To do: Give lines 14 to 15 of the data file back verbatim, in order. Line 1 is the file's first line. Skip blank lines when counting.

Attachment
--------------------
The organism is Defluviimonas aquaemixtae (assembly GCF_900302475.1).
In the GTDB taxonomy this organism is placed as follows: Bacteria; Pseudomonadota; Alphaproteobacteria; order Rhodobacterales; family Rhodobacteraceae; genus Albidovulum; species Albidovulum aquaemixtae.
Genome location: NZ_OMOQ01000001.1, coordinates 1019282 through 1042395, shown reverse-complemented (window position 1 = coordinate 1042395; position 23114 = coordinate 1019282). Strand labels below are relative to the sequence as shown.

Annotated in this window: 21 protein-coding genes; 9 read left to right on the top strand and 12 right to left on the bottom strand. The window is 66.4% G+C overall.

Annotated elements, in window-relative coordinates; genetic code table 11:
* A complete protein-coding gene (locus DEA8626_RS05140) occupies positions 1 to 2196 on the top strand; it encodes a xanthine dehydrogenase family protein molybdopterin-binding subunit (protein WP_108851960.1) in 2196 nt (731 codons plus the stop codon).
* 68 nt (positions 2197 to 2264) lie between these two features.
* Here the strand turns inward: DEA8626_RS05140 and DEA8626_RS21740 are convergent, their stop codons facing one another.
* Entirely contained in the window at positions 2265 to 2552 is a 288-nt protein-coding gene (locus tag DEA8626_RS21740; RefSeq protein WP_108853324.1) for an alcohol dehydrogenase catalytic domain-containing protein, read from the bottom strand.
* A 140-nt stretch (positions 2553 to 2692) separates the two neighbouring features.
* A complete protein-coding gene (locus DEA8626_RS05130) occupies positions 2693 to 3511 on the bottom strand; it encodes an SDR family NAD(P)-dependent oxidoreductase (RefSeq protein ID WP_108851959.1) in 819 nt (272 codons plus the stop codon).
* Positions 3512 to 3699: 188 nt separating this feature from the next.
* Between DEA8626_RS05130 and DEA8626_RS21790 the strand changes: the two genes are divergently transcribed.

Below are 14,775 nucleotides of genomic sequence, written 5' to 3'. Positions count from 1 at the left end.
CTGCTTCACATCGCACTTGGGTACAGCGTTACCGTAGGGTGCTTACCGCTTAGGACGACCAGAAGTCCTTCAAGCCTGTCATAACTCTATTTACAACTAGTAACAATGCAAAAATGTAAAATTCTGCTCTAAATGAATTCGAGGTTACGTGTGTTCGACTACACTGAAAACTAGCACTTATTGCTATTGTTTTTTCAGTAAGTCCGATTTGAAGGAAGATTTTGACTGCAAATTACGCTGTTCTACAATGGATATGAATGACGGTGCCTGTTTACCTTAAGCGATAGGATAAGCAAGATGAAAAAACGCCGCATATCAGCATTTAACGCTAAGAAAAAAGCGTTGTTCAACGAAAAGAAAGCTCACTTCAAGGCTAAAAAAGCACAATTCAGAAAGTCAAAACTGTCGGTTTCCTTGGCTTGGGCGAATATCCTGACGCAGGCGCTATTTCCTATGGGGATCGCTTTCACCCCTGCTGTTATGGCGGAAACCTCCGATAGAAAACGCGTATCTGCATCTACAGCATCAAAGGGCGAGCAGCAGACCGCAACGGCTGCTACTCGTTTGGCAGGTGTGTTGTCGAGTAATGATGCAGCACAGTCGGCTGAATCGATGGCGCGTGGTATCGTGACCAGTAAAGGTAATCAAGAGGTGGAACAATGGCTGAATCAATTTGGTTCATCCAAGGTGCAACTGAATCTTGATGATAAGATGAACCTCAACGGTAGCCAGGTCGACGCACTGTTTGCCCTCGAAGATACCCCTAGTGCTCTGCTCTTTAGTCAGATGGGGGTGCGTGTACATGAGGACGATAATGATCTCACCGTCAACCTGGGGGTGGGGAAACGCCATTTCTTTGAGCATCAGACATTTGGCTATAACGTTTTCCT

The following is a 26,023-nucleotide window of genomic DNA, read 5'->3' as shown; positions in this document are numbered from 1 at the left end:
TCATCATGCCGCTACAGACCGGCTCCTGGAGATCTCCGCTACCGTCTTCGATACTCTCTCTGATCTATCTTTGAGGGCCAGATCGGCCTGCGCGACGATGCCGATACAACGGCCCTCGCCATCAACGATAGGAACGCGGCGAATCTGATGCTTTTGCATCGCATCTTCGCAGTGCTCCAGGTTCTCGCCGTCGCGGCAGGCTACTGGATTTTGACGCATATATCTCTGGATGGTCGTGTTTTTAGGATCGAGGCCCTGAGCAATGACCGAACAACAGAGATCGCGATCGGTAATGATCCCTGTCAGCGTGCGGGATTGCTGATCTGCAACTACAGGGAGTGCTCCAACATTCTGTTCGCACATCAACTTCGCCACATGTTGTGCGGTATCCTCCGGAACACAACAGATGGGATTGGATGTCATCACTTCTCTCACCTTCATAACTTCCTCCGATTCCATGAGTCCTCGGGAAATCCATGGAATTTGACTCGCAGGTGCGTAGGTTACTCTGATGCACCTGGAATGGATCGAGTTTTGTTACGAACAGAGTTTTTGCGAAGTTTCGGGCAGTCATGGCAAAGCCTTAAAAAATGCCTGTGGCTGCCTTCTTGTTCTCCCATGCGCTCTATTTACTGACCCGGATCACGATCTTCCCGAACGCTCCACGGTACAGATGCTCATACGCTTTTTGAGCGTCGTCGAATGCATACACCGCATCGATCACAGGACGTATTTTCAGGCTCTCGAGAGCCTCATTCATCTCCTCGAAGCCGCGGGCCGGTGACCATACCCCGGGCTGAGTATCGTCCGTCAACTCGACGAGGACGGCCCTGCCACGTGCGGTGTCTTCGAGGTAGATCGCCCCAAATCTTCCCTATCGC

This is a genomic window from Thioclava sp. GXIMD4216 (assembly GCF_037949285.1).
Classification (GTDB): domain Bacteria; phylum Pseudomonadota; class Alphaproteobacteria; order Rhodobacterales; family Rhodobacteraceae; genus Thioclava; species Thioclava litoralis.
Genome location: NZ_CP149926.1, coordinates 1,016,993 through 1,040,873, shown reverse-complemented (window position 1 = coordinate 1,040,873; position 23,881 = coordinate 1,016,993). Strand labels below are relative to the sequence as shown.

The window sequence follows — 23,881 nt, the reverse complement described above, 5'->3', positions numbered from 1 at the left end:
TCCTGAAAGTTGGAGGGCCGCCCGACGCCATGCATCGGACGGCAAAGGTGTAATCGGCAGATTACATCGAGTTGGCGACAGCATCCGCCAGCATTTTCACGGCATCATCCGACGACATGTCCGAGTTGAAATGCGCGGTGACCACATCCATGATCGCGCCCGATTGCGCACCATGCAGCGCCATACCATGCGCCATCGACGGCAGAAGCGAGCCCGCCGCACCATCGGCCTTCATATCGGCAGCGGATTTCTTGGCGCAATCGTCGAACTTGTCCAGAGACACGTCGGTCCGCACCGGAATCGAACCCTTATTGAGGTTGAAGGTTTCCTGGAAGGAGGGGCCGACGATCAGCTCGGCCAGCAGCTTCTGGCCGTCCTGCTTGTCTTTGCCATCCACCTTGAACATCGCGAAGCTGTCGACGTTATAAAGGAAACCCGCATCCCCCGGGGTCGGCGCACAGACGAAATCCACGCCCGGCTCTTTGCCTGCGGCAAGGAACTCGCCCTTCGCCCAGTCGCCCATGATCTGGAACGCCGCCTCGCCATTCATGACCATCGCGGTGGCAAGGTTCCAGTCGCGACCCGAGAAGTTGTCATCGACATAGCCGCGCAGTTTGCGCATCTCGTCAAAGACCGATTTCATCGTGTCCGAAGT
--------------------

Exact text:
Below are 14,775 nucleotides of genomic sequence, written 5' to 3'. Positions count from 1 at the left end.
CTGCTTCACATCGCACTTGGGTACAGCGTTACCGTAGGGTGCTTACCGCTTAGGACGACCAGAAGTCCTTCAAGCCTGTCATAACTCTATTTACAACTAGTAACAATGCAAAAATGTAAAATTCTGCTCTAAATGAATTCGAGGTTACGTGTGTTCGACTACACTGAAAACTAGCACTTATTGCTATTGTTTTTTCAGTAAGTCCGATTTGAAGGAAGATTTTGACTGCAAATTACGCTGTTCTACAATGGATATGAATGACGGTGCCTGTTTACCTTAAGCGATAGGATAAGCAAGATGAAAAAACGCCGCATATCAGCATTTAACGCTAAGAAAAAAGCGTTGTTCAACGAAAAGAAAGCTCACTTCAAGGCTAAAAAAGCACAATTCAGAAAGTCAAAACTGTCGGTTTCCTTGGCTTGGGCGAATATCCTGACGCAGGCGCTATTTCCTATGGGGATCGCTTTCACCCCTGCTGTTATGGCGGAAACCTCCGATAGAAAACGCGTATCTGCATCTACAGCATCAAAGGGCGAGCAGCAGACCGCAACGGCTGCTACTCGTTTGGCAGGTGTGTTGTCGAGTAATGATGCAGCACAGTCGGCTGAATCGATGGCGCGTGGTATCGTGACCAGTAAAGGTAATCAAGAGGTGGAACAATGGCTGAATCAATTTGGTTCATCCAAGGTGCAACTGAATCTTGATGATAAGATGAACCTCAACGGTAGCCAGGTCGACGCACTGTTTGCCCTCGAAGATACCCCTAGTGCTCTGCTCTTTAGTCAGATGGGGGTGCGTGTACATGAGGACGATAATGATCTCACCGTCAACCTGGGGGTGGGGAAACGCCATTTCTTTGAGCATCAGACATTTGGCTATAACGTTTTCCT